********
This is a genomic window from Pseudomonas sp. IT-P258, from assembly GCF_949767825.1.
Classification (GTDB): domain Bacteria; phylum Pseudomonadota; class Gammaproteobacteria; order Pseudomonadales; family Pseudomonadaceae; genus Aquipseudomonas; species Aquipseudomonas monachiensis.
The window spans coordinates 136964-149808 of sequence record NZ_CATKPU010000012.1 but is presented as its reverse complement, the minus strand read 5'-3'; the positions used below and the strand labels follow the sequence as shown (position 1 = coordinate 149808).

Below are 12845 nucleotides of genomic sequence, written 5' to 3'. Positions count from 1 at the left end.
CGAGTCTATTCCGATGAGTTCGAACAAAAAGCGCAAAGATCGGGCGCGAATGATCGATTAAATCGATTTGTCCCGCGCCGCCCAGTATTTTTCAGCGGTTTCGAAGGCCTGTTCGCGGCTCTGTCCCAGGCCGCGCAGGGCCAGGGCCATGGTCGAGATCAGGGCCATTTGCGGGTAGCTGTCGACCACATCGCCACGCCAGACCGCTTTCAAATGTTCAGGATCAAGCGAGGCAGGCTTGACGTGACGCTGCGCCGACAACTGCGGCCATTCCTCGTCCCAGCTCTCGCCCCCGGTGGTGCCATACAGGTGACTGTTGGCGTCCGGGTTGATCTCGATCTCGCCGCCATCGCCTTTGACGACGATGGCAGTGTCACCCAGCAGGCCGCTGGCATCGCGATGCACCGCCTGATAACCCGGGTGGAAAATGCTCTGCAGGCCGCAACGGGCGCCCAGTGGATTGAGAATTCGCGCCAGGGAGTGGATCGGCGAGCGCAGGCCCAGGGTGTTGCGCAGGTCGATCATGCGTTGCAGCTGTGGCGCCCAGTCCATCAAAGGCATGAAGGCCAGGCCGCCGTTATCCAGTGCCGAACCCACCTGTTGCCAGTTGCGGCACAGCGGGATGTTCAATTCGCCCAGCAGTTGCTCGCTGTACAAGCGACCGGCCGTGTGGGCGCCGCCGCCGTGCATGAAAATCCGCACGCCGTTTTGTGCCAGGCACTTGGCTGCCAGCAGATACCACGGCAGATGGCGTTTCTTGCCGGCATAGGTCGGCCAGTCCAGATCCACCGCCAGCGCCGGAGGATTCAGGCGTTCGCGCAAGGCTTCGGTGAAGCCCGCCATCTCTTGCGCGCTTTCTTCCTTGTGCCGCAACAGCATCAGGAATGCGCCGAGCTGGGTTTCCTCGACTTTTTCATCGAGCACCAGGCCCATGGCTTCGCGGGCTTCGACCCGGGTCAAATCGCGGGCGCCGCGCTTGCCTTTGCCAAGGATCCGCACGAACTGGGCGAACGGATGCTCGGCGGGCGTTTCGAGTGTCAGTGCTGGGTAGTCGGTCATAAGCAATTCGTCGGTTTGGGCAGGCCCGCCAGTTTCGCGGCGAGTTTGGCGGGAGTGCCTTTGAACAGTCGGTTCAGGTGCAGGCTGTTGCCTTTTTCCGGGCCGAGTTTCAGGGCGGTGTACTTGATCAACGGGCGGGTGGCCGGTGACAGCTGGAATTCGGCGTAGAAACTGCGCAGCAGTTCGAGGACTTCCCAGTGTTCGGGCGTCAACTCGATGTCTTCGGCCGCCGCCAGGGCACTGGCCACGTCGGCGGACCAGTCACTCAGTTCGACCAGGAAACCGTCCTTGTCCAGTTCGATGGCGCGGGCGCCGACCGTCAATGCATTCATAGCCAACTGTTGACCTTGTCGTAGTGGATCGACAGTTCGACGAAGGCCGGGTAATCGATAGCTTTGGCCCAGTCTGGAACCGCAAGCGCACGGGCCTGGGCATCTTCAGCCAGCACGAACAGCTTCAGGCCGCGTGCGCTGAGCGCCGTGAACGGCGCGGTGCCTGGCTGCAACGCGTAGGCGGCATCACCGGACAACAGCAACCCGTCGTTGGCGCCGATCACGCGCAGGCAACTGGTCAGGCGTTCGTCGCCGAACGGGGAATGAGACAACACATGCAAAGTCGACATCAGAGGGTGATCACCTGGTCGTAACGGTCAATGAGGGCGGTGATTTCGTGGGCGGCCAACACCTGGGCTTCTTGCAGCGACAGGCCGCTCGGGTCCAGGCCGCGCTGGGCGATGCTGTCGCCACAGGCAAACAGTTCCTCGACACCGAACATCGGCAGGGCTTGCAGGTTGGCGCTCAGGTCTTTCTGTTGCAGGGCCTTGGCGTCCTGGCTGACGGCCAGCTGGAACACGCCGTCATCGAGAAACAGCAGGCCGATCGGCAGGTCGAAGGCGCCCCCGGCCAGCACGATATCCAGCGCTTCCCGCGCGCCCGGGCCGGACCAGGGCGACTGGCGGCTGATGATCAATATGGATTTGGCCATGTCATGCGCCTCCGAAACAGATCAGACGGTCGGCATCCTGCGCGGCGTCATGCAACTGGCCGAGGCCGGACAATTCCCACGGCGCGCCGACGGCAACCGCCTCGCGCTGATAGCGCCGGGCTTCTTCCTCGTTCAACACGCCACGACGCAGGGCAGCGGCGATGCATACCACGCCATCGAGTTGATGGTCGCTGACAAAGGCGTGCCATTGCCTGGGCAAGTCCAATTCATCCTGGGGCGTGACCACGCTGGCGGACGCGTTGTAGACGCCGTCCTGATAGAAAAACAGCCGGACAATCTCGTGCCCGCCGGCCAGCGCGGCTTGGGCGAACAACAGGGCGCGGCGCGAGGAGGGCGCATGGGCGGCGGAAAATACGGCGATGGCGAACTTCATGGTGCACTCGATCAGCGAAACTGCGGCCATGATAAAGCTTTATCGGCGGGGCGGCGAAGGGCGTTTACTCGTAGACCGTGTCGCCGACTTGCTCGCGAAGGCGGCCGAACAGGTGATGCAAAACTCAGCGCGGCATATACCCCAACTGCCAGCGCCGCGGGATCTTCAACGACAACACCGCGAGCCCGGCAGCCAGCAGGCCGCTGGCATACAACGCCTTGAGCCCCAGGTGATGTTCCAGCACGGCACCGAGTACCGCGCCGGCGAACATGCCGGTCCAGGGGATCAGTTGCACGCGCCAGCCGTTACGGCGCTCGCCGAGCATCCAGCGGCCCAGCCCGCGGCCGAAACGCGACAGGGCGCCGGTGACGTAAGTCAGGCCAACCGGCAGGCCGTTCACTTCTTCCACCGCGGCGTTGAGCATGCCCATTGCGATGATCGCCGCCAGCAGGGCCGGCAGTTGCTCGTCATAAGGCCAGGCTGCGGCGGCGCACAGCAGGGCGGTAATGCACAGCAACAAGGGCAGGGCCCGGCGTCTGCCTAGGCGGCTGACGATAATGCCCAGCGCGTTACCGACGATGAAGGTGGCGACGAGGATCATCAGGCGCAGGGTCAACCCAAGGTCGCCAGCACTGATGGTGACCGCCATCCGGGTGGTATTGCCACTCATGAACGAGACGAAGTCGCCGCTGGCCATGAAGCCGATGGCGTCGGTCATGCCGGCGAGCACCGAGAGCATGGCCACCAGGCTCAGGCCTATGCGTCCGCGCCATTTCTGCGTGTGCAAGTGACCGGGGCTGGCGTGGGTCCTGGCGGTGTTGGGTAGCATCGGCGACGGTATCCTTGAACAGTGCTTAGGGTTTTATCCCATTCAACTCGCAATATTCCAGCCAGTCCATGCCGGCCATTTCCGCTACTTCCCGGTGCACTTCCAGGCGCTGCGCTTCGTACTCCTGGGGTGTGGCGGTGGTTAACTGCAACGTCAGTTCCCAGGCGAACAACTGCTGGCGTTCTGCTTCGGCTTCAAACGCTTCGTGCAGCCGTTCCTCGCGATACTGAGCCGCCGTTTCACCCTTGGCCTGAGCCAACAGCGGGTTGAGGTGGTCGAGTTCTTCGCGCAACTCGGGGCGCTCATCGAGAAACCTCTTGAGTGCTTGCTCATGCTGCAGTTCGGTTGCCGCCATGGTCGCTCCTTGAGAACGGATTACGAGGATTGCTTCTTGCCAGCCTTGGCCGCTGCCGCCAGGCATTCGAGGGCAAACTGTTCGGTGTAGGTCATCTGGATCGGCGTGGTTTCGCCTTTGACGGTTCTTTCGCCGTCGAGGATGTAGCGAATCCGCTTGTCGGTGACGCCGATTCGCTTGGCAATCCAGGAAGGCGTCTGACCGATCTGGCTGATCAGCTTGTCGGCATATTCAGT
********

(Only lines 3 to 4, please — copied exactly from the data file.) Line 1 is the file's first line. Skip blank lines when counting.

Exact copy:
The window spans coordinates 136964-149808 of sequence record NZ_CATKPU010000012.1 but is presented as its reverse complement, the minus strand read 5'-3'; the positions used below and the strand labels follow the sequence as shown (position 1 = coordinate 149808).

Below are 12845 nucleotides of genomic sequence, written 5' to 3'. Positions count from 1 at the left end.